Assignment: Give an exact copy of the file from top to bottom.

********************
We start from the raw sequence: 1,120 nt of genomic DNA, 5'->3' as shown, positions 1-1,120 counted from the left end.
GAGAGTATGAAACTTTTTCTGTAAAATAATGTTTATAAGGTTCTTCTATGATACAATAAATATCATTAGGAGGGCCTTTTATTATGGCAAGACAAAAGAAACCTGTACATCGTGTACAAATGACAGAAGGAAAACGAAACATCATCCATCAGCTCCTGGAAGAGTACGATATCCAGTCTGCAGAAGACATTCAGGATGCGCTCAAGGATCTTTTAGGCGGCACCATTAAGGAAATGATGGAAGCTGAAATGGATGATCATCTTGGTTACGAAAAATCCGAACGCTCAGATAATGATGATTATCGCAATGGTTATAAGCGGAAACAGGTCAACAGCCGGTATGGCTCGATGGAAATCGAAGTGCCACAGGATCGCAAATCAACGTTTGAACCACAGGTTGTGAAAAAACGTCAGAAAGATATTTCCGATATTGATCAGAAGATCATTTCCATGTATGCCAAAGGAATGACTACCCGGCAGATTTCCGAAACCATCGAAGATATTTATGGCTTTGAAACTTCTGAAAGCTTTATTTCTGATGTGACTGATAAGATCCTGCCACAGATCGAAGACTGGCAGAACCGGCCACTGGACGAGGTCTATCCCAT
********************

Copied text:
We start from the raw sequence: 1,120 nt of genomic DNA, 5'->3' as shown, positions 1-1,120 counted from the left end.
GAGAGTATGAAACTTTTTCTGTAAAATAATGTTTATAAGGTTCTTCTATGATACAATAAATATCATTAGGAGGGCCTTTTATTATGGCAAGACAAAAGAAACCTGTACATCGTGTACAAATGACAGAAGGAAAACGAAACATCATCCATCAGCTCCTGGAAGAGTACGATATCCAGTCTGCAGAAGACATTCAGGATGCGCTCAAGGATCTTTTAGGCGGCACCATTAAGGAAATGATGGAAGCTGAAATGGATGATCATCTTGGTTACGAAAAATCCGAACGCTCAGATAATGATGATTATCGCAATGGTTATAAGCGGAAACAGGTCAACAGCCGGTATGGCTCGATGGAAATCGAAGTGCCACAGGATCGCAAATCAACGTTTGAACCACAGGTTGTGAAAAAACGTCAGAAAGATATTTCCGATATTGATCAGAAGATCATTTCCATGTATGCCAAAGGAATGACTACCCGGCAGATTTCCGAAACCATCGAAGATATTTATGGCTTTGAAACTTCTGAAAGCTTTATTTCTGATGTGACTGATAAGATCCTGCCACAGATCGAAGACTGGCAGAACCGGCCACTGGACGAGGTCTATCCCAT